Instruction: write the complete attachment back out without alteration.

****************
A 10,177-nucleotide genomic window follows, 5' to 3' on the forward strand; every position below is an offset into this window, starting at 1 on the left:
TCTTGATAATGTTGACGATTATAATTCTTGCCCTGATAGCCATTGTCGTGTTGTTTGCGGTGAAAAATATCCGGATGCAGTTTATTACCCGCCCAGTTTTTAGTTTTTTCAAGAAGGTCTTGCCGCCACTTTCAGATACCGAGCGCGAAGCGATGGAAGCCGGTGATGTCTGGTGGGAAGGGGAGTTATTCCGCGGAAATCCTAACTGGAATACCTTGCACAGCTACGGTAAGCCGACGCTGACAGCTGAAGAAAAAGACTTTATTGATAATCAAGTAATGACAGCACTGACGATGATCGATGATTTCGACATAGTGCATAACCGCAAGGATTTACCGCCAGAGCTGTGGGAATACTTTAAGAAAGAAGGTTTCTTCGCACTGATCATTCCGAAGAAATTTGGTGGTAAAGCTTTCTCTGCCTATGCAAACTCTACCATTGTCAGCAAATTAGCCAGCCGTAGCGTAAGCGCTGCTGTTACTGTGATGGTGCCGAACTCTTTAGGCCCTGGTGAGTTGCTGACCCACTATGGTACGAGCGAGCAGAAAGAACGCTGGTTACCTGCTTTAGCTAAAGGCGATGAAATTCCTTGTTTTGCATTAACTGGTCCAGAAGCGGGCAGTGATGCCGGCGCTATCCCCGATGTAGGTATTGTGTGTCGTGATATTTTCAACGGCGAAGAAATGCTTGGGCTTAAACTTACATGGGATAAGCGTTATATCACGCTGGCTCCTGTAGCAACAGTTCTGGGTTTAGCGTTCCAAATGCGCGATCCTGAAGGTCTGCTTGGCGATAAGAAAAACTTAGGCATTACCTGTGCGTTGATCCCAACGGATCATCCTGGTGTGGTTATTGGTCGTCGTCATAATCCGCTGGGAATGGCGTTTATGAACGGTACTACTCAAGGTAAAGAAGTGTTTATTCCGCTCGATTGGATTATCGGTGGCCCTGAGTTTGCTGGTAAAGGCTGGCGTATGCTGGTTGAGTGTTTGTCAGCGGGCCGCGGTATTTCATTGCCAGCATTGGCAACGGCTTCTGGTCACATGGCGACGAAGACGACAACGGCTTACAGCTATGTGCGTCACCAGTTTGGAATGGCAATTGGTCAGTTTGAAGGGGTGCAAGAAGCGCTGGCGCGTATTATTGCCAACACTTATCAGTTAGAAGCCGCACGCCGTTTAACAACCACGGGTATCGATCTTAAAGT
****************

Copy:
A 10,177-nucleotide genomic window follows, 5' to 3' on the forward strand; every position below is an offset into this window, starting at 1 on the left:
TCTTGATAATGTTGACGATTATAATTCTTGCCCTGATAGCCATTGTCGTGTTGTTTGCGGTGAAAAATATCCGGATGCAGTTTATTACCCGCCCAGTTTTTAGTTTTTTCAAGAAGGTCTTGCCGCCACTTTCAGATACCGAGCGCGAAGCGATGGAAGCCGGTGATGTCTGGTGGGAAGGGGAGTTATTCCGCGGAAATCCTAACTGGAATACCTTGCACAGCTACGGTAAGCCGACGCTGACAGCTGAAGAAAAAGACTTTATTGATAATCAAGTAATGACAGCACTGACGATGATCGATGATTTCGACATAGTGCATAACCGCAAGGATTTACCGCCAGAGCTGTGGGAATACTTTAAGAAAGAAGGTTTCTTCGCACTGATCATTCCGAAGAAATTTGGTGGTAAAGCTTTCTCTGCCTATGCAAACTCTACCATTGTCAGCAAATTAGCCAGCCGTAGCGTAAGCGCTGCTGTTACTGTGATGGTGCCGAACTCTTTAGGCCCTGGTGAGTTGCTGACCCACTATGGTACGAGCGAGCAGAAAGAACGCTGGTTACCTGCTTTAGCTAAAGGCGATGAAATTCCTTGTTTTGCATTAACTGGTCCAGAAGCGGGCAGTGATGCCGGCGCTATCCCCGATGTAGGTATTGTGTGTCGTGATATTTTCAACGGCGAAGAAATGCTTGGGCTTAAACTTACATGGGATAAGCGTTATATCACGCTGGCTCCTGTAGCAACAGTTCTGGGTTTAGCGTTCCAAATGCGCGATCCTGAAGGTCTGCTTGGCGATAAGAAAAACTTAGGCATTACCTGTGCGTTGATCCCAACGGATCATCCTGGTGTGGTTATTGGTCGTCGTCATAATCCGCTGGGAATGGCGTTTATGAACGGTACTACTCAAGGTAAAGAAGTGTTTATTCCGCTCGATTGGATTATCGGTGGCCCTGAGTTTGCTGGTAAAGGCTGGCGTATGCTGGTTGAGTGTTTGTCAGCGGGCCGCGGTATTTCATTGCCAGCATTGGCAACGGCTTCTGGTCACATGGCGACGAAGACGACAACGGCTTACAGCTATGTGCGTCACCAGTTTGGAATGGCAATTGGTCAGTTTGAAGGGGTGCAAGAAGCGCTGGCGCGTATTATTGCCAACACTTATCAGTTAGAAGCCGCACGCCGTTTAACAACCACGGGTATCGATCTTAAAGT